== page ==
Ilove the way Javed (Viveik Kalra) loves Bruce Springsteen in “Blinded by the Light.” The Pakistani-British youth sings and dances in the street once he gets the Boss bug. He smiles when listening to the lyrics. He writes about the Boss for his school paper. He wins an essay contest and a trip to America by waxing poetic about Springsteen.
Scrolling through options under a “David Mamet” search on my Roku, “Deceptive Practice: The Mysteries and Mentors of Ricky Jay” (2012) comes up a lot. (It’s currently available for free with ads on Vudu.) It’s only tangential to Mamet, who is one of the interview subjects in the documentary. But Jay (1946-2018), like Mamet, is fascinating to listen to when he talks about his craft, so this will likely be of interest to both Mamet fans and magic fans.
The Terror” was one of the most gripping series of 2018, a rare horror TV show that maintains a creepy aura even with the escape provided by commercial breaks. It’s slow-paced, and it doesn’t stick the landing, so it barely missed my end-of-year list. But I’m happy to return for “The Terror: Infamy” (Mondays on AMC).
The Amazon Prime description for “Lansky” (1999) includes “notorious,” “gambling,” “bootlegging,” “racketeering” and “murder,” but the film – written by David Mamet and directed by John McNaughton for HBO – paints a warm picture of mob boss Meyer Lansky (1902-83). Along with a treasure of a performance by Richard Dreyfuss, “Lansky” is driven by the intrinsic fascination of someone who is a normal family man and skilled businessman, but who is targeted by the U.S. federal government and hated by a percentage of the populace.
David Mamet is known for writing great dialog, but “The Old Religion” — his 1997 novel about the murder trial and conviction of innocent Jewish factory manager Leo Frank in 1914 Atlanta — is mostly an inner monologue. While the book is based on historical facts, getting into Frank’s head is purely a matter of the author’s imagination. But the directions Frank’s mind goes in as he tries to make sense of what’s being done to him feel accurate.
Vanya on 42nd Street” (1994) is structured unlike anything I’ve seen before. It starts with the actors walking along the packed sidewalks of the Big Apple to a decrepit abandoned theater where they are rehearsing “Uncle Vanya,” David Mamet’s translation of the 1898 Russian play by Anton Chekhov. But then we – along with a few friends of the play’s director, Andre Gregory – are soon watching the play itself, in its entirety.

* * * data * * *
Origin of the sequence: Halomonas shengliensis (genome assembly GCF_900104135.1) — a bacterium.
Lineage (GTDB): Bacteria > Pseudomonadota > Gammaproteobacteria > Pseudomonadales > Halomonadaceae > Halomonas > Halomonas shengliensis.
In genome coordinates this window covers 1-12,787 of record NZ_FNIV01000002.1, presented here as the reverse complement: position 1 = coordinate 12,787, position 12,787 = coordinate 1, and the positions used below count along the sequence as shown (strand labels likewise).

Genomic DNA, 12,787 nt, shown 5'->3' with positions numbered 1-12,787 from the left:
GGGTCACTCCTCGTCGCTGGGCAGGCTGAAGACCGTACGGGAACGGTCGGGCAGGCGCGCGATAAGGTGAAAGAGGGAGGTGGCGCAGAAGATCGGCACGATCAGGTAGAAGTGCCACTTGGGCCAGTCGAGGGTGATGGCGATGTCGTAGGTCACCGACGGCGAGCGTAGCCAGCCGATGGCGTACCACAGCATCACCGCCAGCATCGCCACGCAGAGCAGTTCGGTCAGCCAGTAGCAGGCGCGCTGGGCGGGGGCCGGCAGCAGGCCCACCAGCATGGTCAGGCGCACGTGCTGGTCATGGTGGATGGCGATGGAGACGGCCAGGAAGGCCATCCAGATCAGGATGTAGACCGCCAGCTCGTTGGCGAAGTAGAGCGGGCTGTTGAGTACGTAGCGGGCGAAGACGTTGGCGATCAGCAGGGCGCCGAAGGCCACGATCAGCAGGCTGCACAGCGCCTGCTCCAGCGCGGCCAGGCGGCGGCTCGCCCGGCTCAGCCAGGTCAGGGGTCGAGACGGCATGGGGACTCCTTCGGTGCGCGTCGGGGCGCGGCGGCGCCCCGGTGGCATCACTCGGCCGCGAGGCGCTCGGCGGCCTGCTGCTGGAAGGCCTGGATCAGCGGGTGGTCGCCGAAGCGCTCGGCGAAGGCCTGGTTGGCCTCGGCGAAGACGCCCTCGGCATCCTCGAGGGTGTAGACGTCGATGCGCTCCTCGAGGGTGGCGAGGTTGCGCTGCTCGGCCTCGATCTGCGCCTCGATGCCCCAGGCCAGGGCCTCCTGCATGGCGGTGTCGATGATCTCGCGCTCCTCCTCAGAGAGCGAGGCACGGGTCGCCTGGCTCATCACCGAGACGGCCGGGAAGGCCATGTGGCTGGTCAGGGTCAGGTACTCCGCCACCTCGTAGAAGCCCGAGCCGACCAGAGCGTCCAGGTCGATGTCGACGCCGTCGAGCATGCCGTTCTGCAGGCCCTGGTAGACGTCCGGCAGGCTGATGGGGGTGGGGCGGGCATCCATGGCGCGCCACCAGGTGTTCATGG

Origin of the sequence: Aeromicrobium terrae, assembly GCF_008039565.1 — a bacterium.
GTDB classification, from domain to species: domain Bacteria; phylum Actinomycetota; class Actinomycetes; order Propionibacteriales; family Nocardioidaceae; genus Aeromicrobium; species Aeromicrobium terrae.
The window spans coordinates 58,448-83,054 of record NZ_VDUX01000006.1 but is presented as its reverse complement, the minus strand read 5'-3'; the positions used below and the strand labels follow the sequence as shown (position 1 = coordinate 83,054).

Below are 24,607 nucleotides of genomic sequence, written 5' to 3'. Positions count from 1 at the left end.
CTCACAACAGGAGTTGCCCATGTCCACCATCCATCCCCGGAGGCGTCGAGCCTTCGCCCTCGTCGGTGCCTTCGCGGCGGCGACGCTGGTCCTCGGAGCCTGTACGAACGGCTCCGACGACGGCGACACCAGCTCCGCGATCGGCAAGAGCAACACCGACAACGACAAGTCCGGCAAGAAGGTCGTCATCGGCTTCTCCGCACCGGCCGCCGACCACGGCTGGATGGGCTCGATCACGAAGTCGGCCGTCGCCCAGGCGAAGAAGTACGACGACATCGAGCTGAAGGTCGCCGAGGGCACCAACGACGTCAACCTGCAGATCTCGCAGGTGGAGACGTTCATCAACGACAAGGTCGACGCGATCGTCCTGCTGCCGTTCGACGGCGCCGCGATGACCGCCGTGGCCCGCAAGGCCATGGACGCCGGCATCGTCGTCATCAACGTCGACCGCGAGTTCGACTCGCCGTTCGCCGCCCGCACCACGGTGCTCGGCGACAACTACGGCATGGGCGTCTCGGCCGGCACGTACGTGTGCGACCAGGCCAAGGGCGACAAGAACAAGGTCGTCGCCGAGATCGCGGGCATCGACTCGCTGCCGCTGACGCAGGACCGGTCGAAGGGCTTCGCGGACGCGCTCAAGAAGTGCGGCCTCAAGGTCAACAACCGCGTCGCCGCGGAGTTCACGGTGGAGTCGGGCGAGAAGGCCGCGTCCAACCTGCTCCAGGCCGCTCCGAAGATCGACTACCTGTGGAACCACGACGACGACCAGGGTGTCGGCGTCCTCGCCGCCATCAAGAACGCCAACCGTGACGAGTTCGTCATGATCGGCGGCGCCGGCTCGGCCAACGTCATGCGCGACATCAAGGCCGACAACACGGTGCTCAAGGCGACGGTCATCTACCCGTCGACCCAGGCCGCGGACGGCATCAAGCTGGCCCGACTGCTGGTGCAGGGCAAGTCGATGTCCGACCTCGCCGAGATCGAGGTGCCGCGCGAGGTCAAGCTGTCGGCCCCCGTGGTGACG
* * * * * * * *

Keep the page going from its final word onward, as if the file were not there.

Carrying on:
Keith R.A. DeCandido, who wrote the solid “Serenity” novelization, checks into the Buffyverse with the series’ most heavily researched novel in terms of real-world details. It’s clear “Blackout” (August 2006) is close to the heart of the author. He lived in New York City as a kid in July 1977, the same time as the real-world 25-hour blackout and looting, and the time of the fictional showdown between Nikki Wood the Vampire Slayer and Spike.
David Mamet’s screenplays are among the most accessible in cinema because he writes – and his actors speak – in a heightened, rhythmic way that’s a pleasure to listen to even as it still feels natural. His dialog in “Chicago” (2018), his fourth novel but first of this millennium, is challenging because his characters talk in a 1920s Windy City fashion that has no rhythm and initially presents a stumbling block. I stuck with the book, though, and I’m glad I did because this is ultimately a horrifying and fascinating portrayal of the ins and outs of merchant-city corruption that sticks with a reader.
Iwouldn’t mind looking at a series of still photos from “The Untouchables” (1987) or listening to the genre-hopping score by Ennio Morricone. But when watching the film, I kept expecting character depth or layers of insight into alcohol Prohibition and the government-versus-mob battles, and these things never emerge. There are occasional lines with a David Mamet flavor (“Yes, surprise is half the battle. A lot of things are half the battle. Losing is half the battle”), but his screenplay doesn’t take the reins of “The Untouchables,” and the film doesn’t rise above something that looks gorgeous and sounds pretty.
It’s a sign of a prolific author when even death doesn’t stop them from putting out novels, and such was the case with Michael Crichton (1942-2008), whose posthumous output includes “Pirate Latitudes” (2009), “Micro” (2011) and “Dragon Teeth” (2017). For some reason, I didn’t read “Pirate Latitudes” when it came out, perhaps thinking that Crichton didn’t intend for it to be released, since it was “discovered” on his computer rather than submitted by the author to his publisher.